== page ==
QUESTION: The Mishnah relates that Shimshon sinned with his eyes when he was lured by the beauty of a foreign woman and married her. How is it possible that a Tzadik like Shimshon, who was the leading Shofet (judge) of Yisrael of his time and who "judged the people of Yisrael like their Father in heaven [judges them]" (10a), could have committed such a sin?
ANSWER: The RAMBAM (Hilchos Isurei Bi'ah 13:14-16) asks this question, and he explains that Shimshon did not sin when he married the foreign woman because he converted her before he married her. Why, then, did his parents protest the marriage, and why does the Mishnah chastise him?
The Rambam explains that the conversion was not performed by a properly ordained Beis Din. A proper Beis Din would not have converted her without first investigating whether there were ulterior motives for the conversion. Shimshon, however, converted the women in the presence of a Beis Din Shel Hedyotos (a Beis Din of uneducated judges), and the women converted only in order to marry him. Therefore, they remained prohibited to him after their conversion. The Rambam adds that their true, ulterior motives became clear later. Since they never genuinely accepted the Mitzvos, their conversion was not considered valid.
Why did Shimshon attempt to convert these women as acceptable Gerim when their conversion was dubious? The commentators (see KEREN ORAH) explain that in order to bring the world to its final state of Tikun, the nations of the world must all come to the recognition of the role of the Jewish people, and the Jewish people's closeness to Hash-m, and they must attempt to humble and attach themselves to the Jewish people. Shimshon -- who judged the Jewish people "k'Echad" (Bereishis 49:16), like Hash-m Who is One, as the Gemara says, and who judged them in the manner of David ha'Melech (as Rashi there writes) -- had the potential to bring about the final Ge'ulah. In order to accomplish this, however, Shimshon knew that he would have to subjugate the nations to Klal Yisrael, and that is what he attempted to do when he took these wives from foreign nations. David ha'Melech had a similar intent when he married women ("Eshes Yefas To'ar") taken during the wars he fought (see Sanhedrin 21b). This was also the intention of Shlomo ha'Melech when he married the daughter of Pharaoh and the other foreign wives whom he converted.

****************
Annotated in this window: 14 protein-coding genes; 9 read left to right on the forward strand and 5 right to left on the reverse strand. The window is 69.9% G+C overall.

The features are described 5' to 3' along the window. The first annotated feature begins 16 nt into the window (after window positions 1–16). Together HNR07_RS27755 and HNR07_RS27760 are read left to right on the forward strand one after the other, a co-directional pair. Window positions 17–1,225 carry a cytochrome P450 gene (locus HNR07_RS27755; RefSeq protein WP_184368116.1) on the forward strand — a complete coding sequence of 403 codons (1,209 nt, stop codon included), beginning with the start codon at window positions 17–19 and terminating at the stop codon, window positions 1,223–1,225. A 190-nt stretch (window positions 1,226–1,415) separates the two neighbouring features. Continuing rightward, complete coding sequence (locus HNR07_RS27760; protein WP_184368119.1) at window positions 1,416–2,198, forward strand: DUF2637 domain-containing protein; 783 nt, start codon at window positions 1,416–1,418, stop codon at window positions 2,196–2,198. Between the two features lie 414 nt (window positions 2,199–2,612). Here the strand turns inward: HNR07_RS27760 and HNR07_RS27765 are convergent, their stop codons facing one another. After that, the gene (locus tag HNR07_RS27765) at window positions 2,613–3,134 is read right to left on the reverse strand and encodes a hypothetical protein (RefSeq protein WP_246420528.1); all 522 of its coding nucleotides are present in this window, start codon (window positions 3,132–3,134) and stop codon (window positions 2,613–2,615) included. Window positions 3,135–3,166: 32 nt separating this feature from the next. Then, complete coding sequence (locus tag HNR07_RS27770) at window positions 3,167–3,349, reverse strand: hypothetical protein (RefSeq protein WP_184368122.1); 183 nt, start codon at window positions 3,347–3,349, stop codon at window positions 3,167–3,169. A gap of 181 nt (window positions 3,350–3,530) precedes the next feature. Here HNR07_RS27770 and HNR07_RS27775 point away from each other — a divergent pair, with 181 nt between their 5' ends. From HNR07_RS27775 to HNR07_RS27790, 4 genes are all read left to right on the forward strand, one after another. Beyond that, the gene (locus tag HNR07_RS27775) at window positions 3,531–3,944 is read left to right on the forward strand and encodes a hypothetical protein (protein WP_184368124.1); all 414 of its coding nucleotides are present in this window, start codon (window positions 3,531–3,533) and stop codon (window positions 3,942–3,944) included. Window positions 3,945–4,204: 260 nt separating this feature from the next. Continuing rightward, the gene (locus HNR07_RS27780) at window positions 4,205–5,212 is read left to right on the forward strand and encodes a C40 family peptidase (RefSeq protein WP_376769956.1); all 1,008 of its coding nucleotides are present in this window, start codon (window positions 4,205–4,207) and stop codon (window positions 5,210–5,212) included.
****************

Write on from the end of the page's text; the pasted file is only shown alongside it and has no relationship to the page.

Although Mashi'ach will come from the tribe of Yehudah and from the House of David (as Yakov Avinu alluded to in his blessing to Yehudah), the tribe of Dan always has a part in the Tikun together with Yehudah, and thus Shimshon, from the tribe of Dan, sought to take part in bringing the Mashi'ach. This joint effort is evident in the construction of the Mishkan, which was supervised by Betzalel (from Yehudah) together with Ohali'av (from Dan). Similarly, the Beis ha'Mikdash was built by Shlomo ha'Melech (from Yehudah) with Chiram (maternally from Dan; see Divrei ha'Yamim II 2:13, and Radak to Melachim I 7:14).
This is also implied by the fact that both Yehudah (in Yakov's blessing) and Dan (in Moshe's blessing) are compared to "Gur Aryeh," a lion. The Beis ha'Mikdash (Midos 4:7) and Hashra'as ha'Shechinah in general (Hoshea 11:10; Amos 3:8) are compared to the power of a lion. (The Yetzer ha'Ra of Avodah Zarah that directly opposes the worship of Hash-m in the Beis ha'Mikdash is also represented by a lion; see Sanhedrin 64a. This may be alluded to by Shimshon's act of tearing apart a lion with his hands, after which a beehive filled with sweet honey formed in its carcass. Shimshon sought to destroy the Avodah Zarah in the nation and to replace it with the worship of Hash-m.)
The Midrash (Shemos Rabah 40; Tanchuma, Ki Tisa 13) teaches that Yehudah is the most spiritually uplifted of the tribes while Dan is the least. To build the Beis ha'Mikdash the two must work together, in order to include all of the elements of the Jewish people. (M. Kornfeld)